Originally, the term “redneck” referred to striking coal miners. In 1920, coal operators raised a private army to attack the miners. The miners fought back. They raised an army ten thousand strong and wore red bandannas around their necks so they could identify each other. Out-of-state journalists started calling them “rednecks.” About a third of the original rednecks were immigrants. Another third of the original rednecks were African American.
The original rednecks were part of the largest armed conflict in the US since the Civil War, an incident known as the Battle of Blair Mountain. I’m fascinated with this part of American history. I went to West Virginia this past summer to research the Battle of Blair Mountain and the general labor tensions. Hopefully, this research will develop into a book project.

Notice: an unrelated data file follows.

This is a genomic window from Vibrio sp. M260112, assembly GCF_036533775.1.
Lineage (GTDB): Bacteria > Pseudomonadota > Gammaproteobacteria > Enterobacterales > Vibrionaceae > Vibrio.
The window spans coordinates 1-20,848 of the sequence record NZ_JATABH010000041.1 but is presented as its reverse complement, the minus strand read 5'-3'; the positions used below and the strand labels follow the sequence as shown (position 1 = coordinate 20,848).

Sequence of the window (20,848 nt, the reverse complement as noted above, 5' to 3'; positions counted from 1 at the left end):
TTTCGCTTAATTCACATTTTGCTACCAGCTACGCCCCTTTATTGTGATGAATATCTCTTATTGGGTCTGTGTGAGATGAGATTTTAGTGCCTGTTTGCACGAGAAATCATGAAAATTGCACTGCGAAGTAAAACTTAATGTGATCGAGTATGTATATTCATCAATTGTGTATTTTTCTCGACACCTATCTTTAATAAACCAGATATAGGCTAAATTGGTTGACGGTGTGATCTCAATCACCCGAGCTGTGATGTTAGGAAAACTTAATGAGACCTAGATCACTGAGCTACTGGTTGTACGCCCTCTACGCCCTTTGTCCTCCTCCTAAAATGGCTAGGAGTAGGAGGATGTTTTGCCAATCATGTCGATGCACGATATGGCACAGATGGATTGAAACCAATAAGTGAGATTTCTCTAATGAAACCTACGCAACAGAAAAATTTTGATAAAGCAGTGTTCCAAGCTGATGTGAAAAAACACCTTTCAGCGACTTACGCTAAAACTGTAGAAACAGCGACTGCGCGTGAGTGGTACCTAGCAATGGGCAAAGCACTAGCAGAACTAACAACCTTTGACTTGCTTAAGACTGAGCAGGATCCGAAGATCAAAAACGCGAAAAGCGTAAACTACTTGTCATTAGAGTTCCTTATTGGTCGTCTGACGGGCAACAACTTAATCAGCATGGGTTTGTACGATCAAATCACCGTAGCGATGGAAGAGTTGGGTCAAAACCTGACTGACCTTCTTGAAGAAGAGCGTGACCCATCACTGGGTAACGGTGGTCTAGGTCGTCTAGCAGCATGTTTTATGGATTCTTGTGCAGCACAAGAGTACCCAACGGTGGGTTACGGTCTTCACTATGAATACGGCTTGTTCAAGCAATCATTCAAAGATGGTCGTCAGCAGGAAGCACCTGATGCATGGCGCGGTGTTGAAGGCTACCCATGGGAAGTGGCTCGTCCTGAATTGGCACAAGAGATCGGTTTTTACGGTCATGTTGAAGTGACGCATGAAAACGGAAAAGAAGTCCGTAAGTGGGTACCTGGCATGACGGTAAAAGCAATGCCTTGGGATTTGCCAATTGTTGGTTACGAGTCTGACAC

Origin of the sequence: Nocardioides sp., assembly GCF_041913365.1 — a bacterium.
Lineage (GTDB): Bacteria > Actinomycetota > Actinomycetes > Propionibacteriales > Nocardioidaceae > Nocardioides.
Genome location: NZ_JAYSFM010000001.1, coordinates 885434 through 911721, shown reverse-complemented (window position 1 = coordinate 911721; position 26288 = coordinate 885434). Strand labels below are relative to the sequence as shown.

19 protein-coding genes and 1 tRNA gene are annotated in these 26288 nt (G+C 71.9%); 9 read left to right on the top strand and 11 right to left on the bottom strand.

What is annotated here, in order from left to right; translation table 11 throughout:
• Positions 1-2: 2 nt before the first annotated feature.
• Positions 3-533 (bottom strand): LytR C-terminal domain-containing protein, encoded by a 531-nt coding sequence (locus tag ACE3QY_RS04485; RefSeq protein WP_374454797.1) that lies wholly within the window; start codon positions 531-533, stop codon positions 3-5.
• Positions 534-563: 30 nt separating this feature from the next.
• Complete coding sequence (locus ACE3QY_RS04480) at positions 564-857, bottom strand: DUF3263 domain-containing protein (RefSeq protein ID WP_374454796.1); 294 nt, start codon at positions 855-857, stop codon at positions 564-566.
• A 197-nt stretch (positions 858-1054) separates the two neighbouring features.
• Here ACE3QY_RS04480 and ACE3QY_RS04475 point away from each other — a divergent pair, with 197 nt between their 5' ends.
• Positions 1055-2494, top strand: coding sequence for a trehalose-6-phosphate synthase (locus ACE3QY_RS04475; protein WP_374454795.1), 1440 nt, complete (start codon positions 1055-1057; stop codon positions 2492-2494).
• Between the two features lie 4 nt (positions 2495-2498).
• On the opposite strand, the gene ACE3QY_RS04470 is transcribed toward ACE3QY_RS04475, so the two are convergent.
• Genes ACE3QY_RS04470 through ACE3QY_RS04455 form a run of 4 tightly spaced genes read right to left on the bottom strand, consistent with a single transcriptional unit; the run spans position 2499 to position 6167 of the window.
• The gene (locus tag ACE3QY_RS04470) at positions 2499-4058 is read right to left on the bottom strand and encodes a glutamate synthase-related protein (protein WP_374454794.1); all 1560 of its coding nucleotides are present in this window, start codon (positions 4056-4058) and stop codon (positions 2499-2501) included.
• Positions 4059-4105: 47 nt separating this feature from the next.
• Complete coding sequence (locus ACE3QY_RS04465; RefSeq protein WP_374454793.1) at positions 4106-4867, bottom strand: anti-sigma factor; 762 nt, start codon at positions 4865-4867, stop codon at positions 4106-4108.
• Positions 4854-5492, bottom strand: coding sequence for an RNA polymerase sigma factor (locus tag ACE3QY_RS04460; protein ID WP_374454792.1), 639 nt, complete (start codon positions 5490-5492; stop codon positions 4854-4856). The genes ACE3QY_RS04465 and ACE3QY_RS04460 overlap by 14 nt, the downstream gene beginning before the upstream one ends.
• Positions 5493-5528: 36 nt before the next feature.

Another writer who was fascinated by this stuff is James M. Cain. Before Cain became one of the greatest crime writers of all time, he was a journalist for the Baltimore Sun. He covered the West Virginia Mine Wars.
If you want to learn more about all this, skip Wikipedia and check out my article “James M. Cain and the West Virginia Mine Wars” on Los Angeles Review of Books.